More specifically, it’s great if you negotiate the cost of a case of paper from $50 down to $40 but it’s even better if you don’t buy the case in the first place! That’s a 100% savings instead of a 20%! Now, it’s probably safe to say that paper spend can’t be eliminated, but most printing goes into the recycling at most companies the day it is printed, and that certainly can. How? Look at why people feel the need to print reports, articles, invoices, etc? Is it because they are in AP and they have to manually enter data coming in on a scanned PDF that can’t be properly parsed with OCR into the AP system, and they only have one monitor? Is it because the sales team / executives only have a small laptop screen and can’t see the report details adequately? In the first situation another standard monitor for $150 will eliminate the need for the AP staff to print out paper every day and save you cases on a monthly basis for years to come! In the second, spending $300 to $500 on a large screen will save the executives from having to print.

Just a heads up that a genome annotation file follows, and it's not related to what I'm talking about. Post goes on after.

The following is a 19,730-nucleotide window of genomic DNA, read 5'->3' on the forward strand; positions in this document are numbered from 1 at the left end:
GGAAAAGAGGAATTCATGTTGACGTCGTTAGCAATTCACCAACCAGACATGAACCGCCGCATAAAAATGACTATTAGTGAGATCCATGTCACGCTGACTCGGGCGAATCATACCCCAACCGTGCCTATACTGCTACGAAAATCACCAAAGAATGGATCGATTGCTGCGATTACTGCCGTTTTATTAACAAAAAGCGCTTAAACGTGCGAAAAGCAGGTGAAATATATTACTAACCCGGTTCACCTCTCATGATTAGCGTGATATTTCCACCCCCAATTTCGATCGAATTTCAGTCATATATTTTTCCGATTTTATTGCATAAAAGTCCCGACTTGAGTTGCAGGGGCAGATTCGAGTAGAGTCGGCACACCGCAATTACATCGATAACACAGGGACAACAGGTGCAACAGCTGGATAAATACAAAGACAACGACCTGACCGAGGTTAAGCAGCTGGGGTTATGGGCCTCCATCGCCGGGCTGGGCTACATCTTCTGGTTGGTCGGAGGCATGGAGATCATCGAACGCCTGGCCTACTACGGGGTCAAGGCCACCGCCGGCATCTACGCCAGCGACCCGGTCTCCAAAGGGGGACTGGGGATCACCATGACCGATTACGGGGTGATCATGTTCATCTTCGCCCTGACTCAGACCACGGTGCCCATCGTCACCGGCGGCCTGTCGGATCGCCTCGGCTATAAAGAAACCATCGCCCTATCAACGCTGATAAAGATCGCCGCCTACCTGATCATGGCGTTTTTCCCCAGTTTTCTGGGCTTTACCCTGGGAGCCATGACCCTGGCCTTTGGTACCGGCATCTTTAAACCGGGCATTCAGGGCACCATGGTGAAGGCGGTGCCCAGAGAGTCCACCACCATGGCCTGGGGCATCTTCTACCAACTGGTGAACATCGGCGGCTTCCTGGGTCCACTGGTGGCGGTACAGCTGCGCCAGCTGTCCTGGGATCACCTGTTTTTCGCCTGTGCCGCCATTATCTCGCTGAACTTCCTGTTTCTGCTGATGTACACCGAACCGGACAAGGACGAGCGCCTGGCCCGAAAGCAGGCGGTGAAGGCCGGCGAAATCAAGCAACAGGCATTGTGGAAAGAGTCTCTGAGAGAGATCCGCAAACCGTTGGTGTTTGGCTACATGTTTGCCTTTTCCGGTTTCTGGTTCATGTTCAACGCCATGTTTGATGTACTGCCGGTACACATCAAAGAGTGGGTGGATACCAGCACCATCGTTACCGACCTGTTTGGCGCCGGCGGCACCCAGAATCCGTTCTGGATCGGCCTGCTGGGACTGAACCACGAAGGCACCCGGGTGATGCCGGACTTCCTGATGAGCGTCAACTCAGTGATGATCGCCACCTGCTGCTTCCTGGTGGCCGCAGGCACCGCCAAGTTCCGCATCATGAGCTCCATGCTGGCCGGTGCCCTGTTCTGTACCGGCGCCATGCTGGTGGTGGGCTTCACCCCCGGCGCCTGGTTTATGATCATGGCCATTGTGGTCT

And SI is really glad to see it’s not the only blog taking up the cost avoidance cause. In a recent post by the maverick on the new CPO site (in which the doctor is currently doing a lot of collaboration to define what a CPO is, what she needs to know, what she needs to do, and what no other site will tell you) in which he addresses how Most Firms Ignore Cost Avoidance [And] Destroy Economic Value, we find out that it is just important, if not more so, because, to be blunt, cost savings is just a special cast of cost avoidance where you avoid paying the supplier more than you need to in order to acquire the product (while insuring the supplier is still sustainable).